Tuesday 13 February 2024

Questions and answers on law (Part 68)

1) Supreme Court: High court or Session court must hear accused in revision against order of magistrate of dismissal of complaint

 We hold, as it must be, that in a revision petition preferred by complainant before the High Court or the Sessions Judge challenging an order of the Magistrate dismissing the complaint under Section 203 of the Code at the stage under Section 200 or after following the process contemplated under Section 202 of the Code, the accused or a person who is suspected to have committed crime is entitled to hearing by the revisional court. In other words, where complaint has been dismissed by the Magistrate under Section 203 of the Code, upon challenge to the legality of the said order being laid by the complainant in a revision petition before the High Court or the Sessions Judge, the persons who are arraigned as accused in the complaint have a right to be heard in such revision petition. This is a plain requirement of Section 401(2) of the Code. {Para 58}

Supreme Court of India
Manharibhai Muljibhai Kakadia & ... vs Shaileshbhai Mohanbhai Patel & ... on 1 October, 2012
Author: R Lodha
Bench: R.M. Lodha, Chandramauli Kr. Prasad, Sudhansu Jyoti Mukhopadhaya


2)  Gender Stereotypes:- The Supreme Court of India has released a Handbook on Gender Stereotypes to assist judges and legal practitioners in recognizing, understanding, and combating gender stereotypes present in legal language and judgments. Gender stereotypes are assumptions about the characteristics that individuals of a particular gender have, or the roles that they should perform. The handbook highlights common stereotypical words and phrases that are often used to describe women in legal documents and provides specific examples of language that should be replaced with more neutral and accurate terms. The initiative aims to promote more equitable and unbiased language usage in judicial discourse and encourages a shift towards language that reflects a more modern and respectful understanding of gender and promotes equal rights for all individuals, regardless of their gender. The handbook emphasizes that the language a judge uses reflects not only their interpretation of the law, but their perception of society as well. The initiative is aimed at fulfilling the judiciary’s unique duty not only to avoid perpetuating these stereotypes, but also to challenge and rebut such conceptions.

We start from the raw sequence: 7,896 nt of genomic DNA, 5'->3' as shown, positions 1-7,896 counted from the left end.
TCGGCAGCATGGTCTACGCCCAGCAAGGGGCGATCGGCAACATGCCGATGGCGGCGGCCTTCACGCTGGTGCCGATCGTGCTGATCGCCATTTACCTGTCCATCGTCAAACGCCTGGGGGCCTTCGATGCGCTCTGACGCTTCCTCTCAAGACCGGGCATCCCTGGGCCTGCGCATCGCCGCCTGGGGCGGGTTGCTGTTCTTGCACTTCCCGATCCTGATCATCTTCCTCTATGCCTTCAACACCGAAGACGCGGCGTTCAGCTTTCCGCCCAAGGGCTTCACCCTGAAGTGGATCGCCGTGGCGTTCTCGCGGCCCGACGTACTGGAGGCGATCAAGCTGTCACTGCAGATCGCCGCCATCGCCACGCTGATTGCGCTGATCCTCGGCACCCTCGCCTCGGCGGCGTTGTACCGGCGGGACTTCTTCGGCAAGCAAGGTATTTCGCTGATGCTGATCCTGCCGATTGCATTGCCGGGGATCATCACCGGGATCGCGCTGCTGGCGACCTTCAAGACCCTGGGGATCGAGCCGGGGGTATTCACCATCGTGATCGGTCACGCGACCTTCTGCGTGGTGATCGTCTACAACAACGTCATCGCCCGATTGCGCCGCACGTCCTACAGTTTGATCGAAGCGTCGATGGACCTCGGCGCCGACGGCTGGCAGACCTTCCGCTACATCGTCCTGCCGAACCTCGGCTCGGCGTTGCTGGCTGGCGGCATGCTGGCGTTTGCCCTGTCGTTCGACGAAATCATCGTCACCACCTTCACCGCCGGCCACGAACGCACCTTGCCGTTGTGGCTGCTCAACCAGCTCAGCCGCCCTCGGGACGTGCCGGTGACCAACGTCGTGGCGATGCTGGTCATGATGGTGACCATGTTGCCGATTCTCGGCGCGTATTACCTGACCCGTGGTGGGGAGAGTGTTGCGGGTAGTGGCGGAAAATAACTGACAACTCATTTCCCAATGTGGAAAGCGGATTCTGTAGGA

Doctrine of pleasure:- The doctrine of pleasure is a common law rule that originated in England and was introduced in India during British rule. Under this doctrine, civil servants are regarded as servants of the Crown and serve at the pleasure of the Crown, which means that the Crown has the power to terminate their services at any time without assigning any reason. The doctrine of pleasure is incorporated in Article 310 of the Indian Constitution, which provides that all persons who are members of the Defense Services or the Civil Services of the Union or of All-India Services hold office during the pleasure of the President. Similarly, members of the State Services hold office during the pleasure of the Governor. However, the doctrine of pleasure is subject to certain restrictions, such as the provisions of Article 311, which lays down procedural safeguards for civil servants, and the fundamental rights guaranteed under the Constitution, which impose limitations on the free exercise of the doctrine. 

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